Antonio Nuñez became the only child in the country known to be sentenced to die in prison for his involvement, at age 14, in a single incident where no one was injured.
EJI has documented over 70 cases throughout the United States in which children 14 and younger have been condemned to die in prison, often without consideration of the child’s age or life history. Antonio Nuñez is the only child in the country known to have been sentenced to die in prison for his involvement, at age 14, in a single incident where no one was injured.
Shortly after his 13th birthday, Antonio was riding a bicycle near his home in South Central Los Angeles, California, when he was shot multiple times in a drive-by shooting. His brother, who was 14 years old, ran to help Antonio and was shot in the head and killed. Antonio was critically injured and underwent emergency surgery to repair his intestines.
Antonio subsequently developed post-traumatic stress disorder. His mother succumbed to grief and depression, rarely managing to get out of bed; his father’s alcohol abuse worsened; and his siblings required treatment for anxiety and trauma. After he was released from the hospital, Antonio left South Central. He spent over six months with his aunt in Nevada before the probation department required him to return to Los Angeles.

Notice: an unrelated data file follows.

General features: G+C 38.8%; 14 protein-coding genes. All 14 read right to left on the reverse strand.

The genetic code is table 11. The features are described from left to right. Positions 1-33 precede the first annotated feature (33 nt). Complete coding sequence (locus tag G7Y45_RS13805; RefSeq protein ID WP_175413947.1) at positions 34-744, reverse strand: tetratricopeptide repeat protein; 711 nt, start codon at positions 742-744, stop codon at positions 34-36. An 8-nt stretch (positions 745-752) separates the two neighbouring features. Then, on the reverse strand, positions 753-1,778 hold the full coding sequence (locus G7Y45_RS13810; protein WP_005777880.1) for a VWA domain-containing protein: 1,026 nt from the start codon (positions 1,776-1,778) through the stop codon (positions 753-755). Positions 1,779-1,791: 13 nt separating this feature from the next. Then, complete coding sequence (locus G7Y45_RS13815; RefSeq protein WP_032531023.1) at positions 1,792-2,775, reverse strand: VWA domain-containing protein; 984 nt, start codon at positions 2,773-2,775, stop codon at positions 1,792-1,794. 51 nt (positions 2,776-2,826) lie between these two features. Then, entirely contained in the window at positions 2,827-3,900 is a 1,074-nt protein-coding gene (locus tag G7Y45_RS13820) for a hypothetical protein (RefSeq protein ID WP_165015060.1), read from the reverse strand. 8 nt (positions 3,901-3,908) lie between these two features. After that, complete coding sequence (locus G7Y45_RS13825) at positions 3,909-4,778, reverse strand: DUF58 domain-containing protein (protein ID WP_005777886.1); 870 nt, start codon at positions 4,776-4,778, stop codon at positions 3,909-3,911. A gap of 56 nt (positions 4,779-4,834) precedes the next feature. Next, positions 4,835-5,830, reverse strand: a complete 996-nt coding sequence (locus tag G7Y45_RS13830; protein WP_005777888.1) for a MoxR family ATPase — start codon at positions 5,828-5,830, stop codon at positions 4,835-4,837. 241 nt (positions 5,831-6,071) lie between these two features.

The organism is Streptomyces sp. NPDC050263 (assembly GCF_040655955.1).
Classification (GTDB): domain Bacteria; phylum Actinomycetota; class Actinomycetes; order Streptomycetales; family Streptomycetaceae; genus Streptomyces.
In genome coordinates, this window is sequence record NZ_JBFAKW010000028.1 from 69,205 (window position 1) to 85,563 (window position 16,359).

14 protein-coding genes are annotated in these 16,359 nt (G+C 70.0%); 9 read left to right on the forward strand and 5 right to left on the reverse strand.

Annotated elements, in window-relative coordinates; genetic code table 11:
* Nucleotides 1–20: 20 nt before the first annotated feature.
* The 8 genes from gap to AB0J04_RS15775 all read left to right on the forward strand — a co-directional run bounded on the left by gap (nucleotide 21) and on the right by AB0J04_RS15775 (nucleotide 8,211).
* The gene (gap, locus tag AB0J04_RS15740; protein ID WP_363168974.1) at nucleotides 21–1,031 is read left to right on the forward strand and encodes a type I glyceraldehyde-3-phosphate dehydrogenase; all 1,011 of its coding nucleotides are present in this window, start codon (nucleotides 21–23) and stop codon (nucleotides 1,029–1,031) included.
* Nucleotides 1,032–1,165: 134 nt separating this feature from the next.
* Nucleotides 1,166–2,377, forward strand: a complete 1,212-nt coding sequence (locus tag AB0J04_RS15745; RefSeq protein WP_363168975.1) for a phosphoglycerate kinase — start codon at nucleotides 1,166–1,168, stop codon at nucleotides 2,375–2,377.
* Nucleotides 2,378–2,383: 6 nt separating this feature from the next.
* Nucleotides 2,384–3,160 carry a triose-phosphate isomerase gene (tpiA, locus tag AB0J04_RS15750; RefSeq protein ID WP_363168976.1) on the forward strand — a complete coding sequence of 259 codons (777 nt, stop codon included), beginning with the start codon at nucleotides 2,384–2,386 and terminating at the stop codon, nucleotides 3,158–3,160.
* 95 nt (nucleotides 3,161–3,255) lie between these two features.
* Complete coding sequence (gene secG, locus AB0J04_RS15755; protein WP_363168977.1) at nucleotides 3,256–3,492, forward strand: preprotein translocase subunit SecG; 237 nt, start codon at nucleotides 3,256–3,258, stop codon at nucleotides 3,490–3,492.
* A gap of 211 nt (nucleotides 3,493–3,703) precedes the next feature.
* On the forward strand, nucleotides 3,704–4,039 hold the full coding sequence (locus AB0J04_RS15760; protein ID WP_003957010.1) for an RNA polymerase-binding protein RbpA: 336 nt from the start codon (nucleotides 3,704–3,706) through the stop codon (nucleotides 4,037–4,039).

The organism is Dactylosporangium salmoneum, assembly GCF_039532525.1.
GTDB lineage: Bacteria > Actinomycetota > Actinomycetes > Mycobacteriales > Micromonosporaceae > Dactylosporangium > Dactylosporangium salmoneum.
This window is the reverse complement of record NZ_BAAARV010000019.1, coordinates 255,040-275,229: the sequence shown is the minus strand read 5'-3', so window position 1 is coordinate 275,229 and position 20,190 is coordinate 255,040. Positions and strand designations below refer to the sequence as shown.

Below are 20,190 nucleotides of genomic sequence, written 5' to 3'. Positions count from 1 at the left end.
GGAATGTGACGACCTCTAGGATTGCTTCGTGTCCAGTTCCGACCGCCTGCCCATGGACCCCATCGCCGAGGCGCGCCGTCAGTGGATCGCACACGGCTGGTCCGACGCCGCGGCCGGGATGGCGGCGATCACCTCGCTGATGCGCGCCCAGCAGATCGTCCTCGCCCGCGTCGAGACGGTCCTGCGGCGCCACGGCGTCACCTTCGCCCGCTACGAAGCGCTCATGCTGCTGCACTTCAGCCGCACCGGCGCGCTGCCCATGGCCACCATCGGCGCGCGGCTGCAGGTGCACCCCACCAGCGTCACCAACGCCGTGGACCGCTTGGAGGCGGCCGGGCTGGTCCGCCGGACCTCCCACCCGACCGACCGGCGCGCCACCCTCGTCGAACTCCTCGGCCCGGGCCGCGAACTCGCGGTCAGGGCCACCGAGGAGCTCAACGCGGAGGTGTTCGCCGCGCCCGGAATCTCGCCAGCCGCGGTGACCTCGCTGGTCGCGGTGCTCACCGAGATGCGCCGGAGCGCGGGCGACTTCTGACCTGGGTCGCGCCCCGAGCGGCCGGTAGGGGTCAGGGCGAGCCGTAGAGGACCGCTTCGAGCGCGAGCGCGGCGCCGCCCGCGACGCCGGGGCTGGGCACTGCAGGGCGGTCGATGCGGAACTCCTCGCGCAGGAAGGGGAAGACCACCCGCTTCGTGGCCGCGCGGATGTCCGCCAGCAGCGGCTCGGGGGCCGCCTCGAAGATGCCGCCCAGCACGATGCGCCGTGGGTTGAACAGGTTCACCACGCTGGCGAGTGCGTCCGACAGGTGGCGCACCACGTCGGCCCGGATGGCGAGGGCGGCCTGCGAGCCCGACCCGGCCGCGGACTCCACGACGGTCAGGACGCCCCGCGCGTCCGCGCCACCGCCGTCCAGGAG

Within weeks of his return to South Central, 14-year-old Antonio got into a car with two older men who picked him up at a party. One of the men later claimed to be a kidnap victim. When their car was chased by the police and shots were fired, Antonio was arrested and charged with, among other offenses, aggravated kidnapping. He was tried in Orange County, California, in a joint trial with the 27-year-old driver.
No one was injured during the chase. Antonio Nuñez was convicted and sentenced to life imprisonment without parole.
On April 2, 2007, EJI challenged Antonio’s life-imprisonment-without-parole sentence, arguing that condemning young children to die in prison is unconstitutional.
The California Supreme Court ordered further review of the case and, on April 30, 2009, the California Court of Appeal declared the sentence unconstitutional.
After the appellate court invalidated his sentence, the trial court imposed a sentence requiring Antonio to serve 175 years before qualifying for a parole hearing, and EJI appealed. Bryan Stevenson argued that there was no difference between a life-without-parole sentence and a sentence to 175 years.
The California Court of Appeal agreed. On May 10, 2011, it struck down Antonio’s sentence, holding that the logic of Graham v. Florida, which declared life-imprisonment-without-parole sentences unconstitutional for children convicted of nonhomicide offenses, applies to term of years sentences that are the practical equivalent of life in prison without parole.
Antonio was resentenced and is now eligible for parole.